Image for Aussie stars shone at kaleidoscopic Mardi Gras 2014

Aussie stars shone atkaleidoscopic Mardi Gras 2014

Like they always say at Sydney Mardi Gras, ‘You can’t have a rainbow without the rain’, and a few showers certainly did not stop the massive annual Parade and Party from delighting Sydney with our kaleidoscopic display of LGBTI diversity.

10,000 excited parade participants woke up on Saturday to heavy rain and were relieved to see it clear in the afternoon. Down on the harbour, the gigantic Queen Elizabeth luxury liner entered Sydney with a giant message to the city, as the gorgeous video below shows.

In the evening it was time for the 36th annual Parade, and after the roar of the Dykes on Bikes engines got the crowd revved up, a damp Oxford Street was soon soaked with glitter as 144 vibrant floats shimmied down it. Anyone who’s ever been part of the Mardi Gras Parade will tell you how awesome that feels as the crowd waves and cheers you.

We have many more photos to come, but here’s the first few:

This year’s many stand-out float appearances included Magda Szubanski marching with Twenty10, Penny Wong’s first Mardi Gras Parade with Labor, Delta Goodrem singing with dancing teeth in the Oral-B float, the temporary return of the rainbow crossing, the first Intersex Australia float, two giant Vladimir Putin puppets, 100 hot Fitness First dancers, and Baz Luhrmann’s epic Strictly Ballroom finale to finish.

The SBS broadcast of the Parade was broadcast last night and hosted by Tom Ballard, Patrick Abboud and Heather Peace. Missed it? You can now catch up with the show online via SBS’s website here.

It was also the first time ourselves marched in the Parade, and we were so thrilled to be there. Inspired by own our logo and Mardi Gras’ 2014 imagery, our float’s theme was a kaleidoscopic flock of birds.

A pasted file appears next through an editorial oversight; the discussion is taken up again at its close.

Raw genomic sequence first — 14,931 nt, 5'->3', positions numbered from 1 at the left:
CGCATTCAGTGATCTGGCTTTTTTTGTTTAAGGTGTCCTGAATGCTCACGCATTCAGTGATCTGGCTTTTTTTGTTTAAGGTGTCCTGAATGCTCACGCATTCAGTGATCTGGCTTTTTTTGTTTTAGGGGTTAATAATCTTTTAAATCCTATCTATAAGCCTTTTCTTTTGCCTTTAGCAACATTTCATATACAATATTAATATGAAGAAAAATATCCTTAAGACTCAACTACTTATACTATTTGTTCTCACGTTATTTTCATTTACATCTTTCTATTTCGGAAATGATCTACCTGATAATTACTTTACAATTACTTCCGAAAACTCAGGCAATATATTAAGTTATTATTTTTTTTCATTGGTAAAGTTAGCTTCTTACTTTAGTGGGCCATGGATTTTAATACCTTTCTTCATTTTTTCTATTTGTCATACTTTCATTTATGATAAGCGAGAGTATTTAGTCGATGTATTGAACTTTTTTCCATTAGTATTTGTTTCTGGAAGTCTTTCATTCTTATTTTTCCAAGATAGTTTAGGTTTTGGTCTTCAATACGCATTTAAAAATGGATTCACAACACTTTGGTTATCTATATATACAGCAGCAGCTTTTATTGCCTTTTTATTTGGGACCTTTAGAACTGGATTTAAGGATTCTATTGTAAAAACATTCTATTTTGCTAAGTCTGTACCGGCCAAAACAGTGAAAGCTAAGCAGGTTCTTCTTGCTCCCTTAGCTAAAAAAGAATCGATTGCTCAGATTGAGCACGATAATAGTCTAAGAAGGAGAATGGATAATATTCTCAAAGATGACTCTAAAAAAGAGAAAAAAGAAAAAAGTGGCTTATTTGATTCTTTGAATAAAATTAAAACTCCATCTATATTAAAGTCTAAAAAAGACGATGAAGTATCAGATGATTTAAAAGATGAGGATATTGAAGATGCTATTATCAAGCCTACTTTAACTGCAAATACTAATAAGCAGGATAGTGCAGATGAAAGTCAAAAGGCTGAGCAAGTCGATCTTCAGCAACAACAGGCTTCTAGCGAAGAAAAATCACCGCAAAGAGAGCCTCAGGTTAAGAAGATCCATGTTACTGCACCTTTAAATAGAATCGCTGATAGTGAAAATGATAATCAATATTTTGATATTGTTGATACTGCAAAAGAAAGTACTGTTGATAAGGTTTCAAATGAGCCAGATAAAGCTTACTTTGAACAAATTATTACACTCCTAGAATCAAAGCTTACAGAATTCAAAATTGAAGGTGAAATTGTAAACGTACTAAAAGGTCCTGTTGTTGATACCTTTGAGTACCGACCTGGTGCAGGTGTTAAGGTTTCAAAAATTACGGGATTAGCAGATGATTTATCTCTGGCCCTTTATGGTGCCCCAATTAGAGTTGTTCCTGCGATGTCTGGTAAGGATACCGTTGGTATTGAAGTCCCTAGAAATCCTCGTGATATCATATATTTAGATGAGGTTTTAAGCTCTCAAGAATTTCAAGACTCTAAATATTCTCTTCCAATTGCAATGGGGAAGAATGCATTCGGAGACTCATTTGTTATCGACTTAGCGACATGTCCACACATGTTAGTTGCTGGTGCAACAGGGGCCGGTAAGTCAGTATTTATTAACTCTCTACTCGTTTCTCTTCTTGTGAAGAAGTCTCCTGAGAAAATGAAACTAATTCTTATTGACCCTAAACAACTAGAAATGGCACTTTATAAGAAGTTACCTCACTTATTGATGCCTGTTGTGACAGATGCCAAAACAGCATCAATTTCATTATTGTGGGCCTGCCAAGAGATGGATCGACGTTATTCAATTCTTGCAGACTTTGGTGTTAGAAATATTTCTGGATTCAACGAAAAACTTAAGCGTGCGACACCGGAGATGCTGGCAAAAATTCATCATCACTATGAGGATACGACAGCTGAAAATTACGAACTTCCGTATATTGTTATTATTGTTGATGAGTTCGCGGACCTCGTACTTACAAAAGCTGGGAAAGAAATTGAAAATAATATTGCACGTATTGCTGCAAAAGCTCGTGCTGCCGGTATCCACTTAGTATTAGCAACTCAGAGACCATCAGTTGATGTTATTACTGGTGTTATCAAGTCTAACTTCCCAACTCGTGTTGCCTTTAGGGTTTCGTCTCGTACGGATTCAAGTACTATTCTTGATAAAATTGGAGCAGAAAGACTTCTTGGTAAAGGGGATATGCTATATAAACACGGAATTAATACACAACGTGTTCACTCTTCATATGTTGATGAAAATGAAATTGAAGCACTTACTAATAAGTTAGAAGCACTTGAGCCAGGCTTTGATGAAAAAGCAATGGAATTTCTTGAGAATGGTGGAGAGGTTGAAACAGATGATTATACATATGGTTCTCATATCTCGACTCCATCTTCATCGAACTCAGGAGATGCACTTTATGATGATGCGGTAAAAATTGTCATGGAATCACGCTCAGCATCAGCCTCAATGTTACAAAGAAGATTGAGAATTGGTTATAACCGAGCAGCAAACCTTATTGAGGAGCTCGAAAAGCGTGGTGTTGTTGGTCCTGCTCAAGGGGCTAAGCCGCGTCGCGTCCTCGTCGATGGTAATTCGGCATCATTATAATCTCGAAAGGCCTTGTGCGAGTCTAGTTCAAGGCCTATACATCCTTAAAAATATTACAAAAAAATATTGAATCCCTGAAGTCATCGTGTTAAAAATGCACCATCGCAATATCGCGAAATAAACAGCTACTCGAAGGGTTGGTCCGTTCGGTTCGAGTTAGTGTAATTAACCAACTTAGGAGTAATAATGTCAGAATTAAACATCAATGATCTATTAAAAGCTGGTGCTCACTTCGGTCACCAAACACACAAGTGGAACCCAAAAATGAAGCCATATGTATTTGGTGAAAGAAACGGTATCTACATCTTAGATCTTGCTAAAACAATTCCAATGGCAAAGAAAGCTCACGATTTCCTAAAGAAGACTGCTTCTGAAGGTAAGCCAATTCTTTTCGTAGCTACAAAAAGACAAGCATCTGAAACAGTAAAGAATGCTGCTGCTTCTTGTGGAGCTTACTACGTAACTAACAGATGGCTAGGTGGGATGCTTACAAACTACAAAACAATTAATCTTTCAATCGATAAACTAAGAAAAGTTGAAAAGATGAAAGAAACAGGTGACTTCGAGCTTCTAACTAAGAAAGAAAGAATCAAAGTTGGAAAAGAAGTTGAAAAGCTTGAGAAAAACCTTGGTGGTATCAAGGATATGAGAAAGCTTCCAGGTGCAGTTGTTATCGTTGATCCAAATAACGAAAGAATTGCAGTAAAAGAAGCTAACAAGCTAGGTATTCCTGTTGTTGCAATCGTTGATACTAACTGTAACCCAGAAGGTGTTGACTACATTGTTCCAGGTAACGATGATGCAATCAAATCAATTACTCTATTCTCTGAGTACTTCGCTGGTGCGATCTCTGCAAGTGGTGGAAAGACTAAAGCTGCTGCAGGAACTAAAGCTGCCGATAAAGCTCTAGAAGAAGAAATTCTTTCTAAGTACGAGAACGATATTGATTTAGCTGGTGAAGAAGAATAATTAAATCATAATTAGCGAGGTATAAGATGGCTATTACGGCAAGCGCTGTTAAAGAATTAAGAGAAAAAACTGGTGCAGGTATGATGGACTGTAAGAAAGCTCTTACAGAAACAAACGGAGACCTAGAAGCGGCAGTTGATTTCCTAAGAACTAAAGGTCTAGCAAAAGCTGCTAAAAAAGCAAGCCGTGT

Rumours about huge Party surprise international acts like Kylie, Gaga, Cher and even Dolly Parton were debated and discussed all through this Mardi Gras season, but they were put to bed early on in the night, which ultimately starred Tina Arena, Samantha Jade, Courtney Act and Marcia Hines.

Here’s Tina Arena at 2am:

And Samantha Jade got the fire started at 5am:

Nathan Mahon and Adam George were joined by Marcia Hines at 8am:

The RHI stage looked amazing this year, clearly a huge step up in production quality from previous years, and providing Courtney Act with a spectacular setting for her Midnight show, doing the Great Gatsby number A Little Party Never Killed Nobody with dozens of energetic back-up dancers.

As always, the night involved several dance spaces, a highlight for our crew being the all-female DJ line-up at the Hi-Fi where there was a strong R’n’B vibe, and Dan Murphy and Kitty Glitter’s crowd-pleasing sets in the RHI.

Crowd numbers this year were a little lower, but the event still looked busy throughout, with punters always able to move very freely through the various spaces without congestion at entrances.

Now that the Mardi Gras events are over for another year, the festival’s crew are reflecting on what the events mean to them, to Sydney, to our LGBTI culture and to the world.

“Mardi Gras is a chance for all of our communities, our tribes, our colours, to come together,” they say. “To stand as one body and draw strength from each other. Mardi Gras is the time literally to colour yourself in. Like a colour wheel, our colours begin to merge and overlap creating beautiful new opportunities.

“Our colours become saturated, our lights shine brighter and our voices become amplified as we celebrate and showcase our diversity. The festival, parade and parties are our time to shine, our moment in the sun.”

The photos on this page are by Hamid Mousa for Sydney Mardi Gras. See more here – they are awesome.

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